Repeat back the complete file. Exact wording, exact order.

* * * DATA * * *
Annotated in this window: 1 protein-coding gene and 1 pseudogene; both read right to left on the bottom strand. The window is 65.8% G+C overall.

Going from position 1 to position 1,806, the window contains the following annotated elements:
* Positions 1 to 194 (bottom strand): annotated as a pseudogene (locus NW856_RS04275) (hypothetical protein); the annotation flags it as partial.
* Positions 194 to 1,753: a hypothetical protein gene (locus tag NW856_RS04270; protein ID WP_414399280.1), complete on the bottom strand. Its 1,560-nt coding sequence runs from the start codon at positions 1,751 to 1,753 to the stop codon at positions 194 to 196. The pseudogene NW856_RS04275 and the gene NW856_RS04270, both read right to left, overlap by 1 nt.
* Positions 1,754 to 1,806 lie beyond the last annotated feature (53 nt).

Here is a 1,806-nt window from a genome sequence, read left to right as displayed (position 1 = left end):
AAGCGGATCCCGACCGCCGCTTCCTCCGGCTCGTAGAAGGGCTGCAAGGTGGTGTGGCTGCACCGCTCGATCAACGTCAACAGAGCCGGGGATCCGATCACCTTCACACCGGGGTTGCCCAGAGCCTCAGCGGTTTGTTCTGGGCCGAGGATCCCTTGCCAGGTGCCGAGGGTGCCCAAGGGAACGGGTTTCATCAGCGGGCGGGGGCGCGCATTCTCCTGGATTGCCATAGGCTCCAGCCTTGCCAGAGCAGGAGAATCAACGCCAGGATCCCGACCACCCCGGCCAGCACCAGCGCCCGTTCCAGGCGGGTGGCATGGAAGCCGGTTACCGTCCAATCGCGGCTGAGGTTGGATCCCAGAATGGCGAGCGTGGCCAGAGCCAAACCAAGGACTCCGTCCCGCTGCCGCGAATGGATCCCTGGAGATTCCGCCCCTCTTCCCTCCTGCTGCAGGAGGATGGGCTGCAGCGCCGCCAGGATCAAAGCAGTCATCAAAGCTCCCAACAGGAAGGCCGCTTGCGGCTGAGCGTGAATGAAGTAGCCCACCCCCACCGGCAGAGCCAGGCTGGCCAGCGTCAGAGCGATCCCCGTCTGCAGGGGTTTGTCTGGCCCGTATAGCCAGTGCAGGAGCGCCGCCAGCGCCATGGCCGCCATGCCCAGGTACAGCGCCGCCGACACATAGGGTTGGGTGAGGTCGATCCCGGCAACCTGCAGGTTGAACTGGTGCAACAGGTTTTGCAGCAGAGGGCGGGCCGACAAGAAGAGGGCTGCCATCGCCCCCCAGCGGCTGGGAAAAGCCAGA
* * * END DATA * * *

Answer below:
Annotated in this window: 1 protein-coding gene and 1 pseudogene; both read right to left on the bottom strand. The window is 65.8% G+C overall.

Going from position 1 to position 1,806, the window contains the following annotated elements:
* Positions 1 to 194 (bottom strand): annotated as a pseudogene (locus NW856_RS04275) (hypothetical protein); the annotation flags it as partial.
* Positions 194 to 1,753: a hypothetical protein gene (locus tag NW856_RS04270; protein ID WP_414399280.1), complete on the bottom strand. Its 1,560-nt coding sequence runs from the start codon at positions 1,751 to 1,753 to the stop codon at positions 194 to 196. The pseudogene NW856_RS04275 and the gene NW856_RS04270, both read right to left, overlap by 1 nt.
* Positions 1,754 to 1,806 lie beyond the last annotated feature (53 nt).

Here is a 1,806-nt window from a genome sequence, read left to right as displayed (position 1 = left end):
AAGCGGATCCCGACCGCCGCTTCCTCCGGCTCGTAGAAGGGCTGCAAGGTGGTGTGGCTGCACCGCTCGATCAACGTCAACAGAGCCGGGGATCCGATCACCTTCACACCGGGGTTGCCCAGAGCCTCAGCGGTTTGTTCTGGGCCGAGGATCCCTTGCCAGGTGCCGAGGGTGCCCAAGGGAACGGGTTTCATCAGCGGGCGGGGGCGCGCATTCTCCTGGATTGCCATAGGCTCCAGCCTTGCCAGAGCAGGAGAATCAACGCCAGGATCCCGACCACCCCGGCCAGCACCAGCGCCCGTTCCAGGCGGGTGGCATGGAAGCCGGTTACCGTCCAATCGCGGCTGAGGTTGGATCCCAGAATGGCGAGCGTGGCCAGAGCCAAACCAAGGACTCCGTCCCGCTGCCGCGAATGGATCCCTGGAGATTCCGCCCCTCTTCCCTCCTGCTGCAGGAGGATGGGCTGCAGCGCCGCCAGGATCAAAGCAGTCATCAAAGCTCCCAACAGGAAGGCCGCTTGCGGCTGAGCGTGAATGAAGTAGCCCACCCCCACCGGCAGAGCCAGGCTGGCCAGCGTCAGAGCGATCCCCGTCTGCAGGGGTTTGTCTGGCCCGTATAGCCAGTGCAGGAGCGCCGCCAGCGCCATGGCCGCCATGCCCAGGTACAGCGCCGCCGACACATAGGGTTGGGTGAGGTCGATCCCGGCAACCTGCAGGTTGAACTGGTGCAACAGGTTTTGCAGCAGAGGGCGGGCCGACAAGAAGAGGGCTGCCATCGCCCCCCAGCGGCTGGGAAAAGCCAGA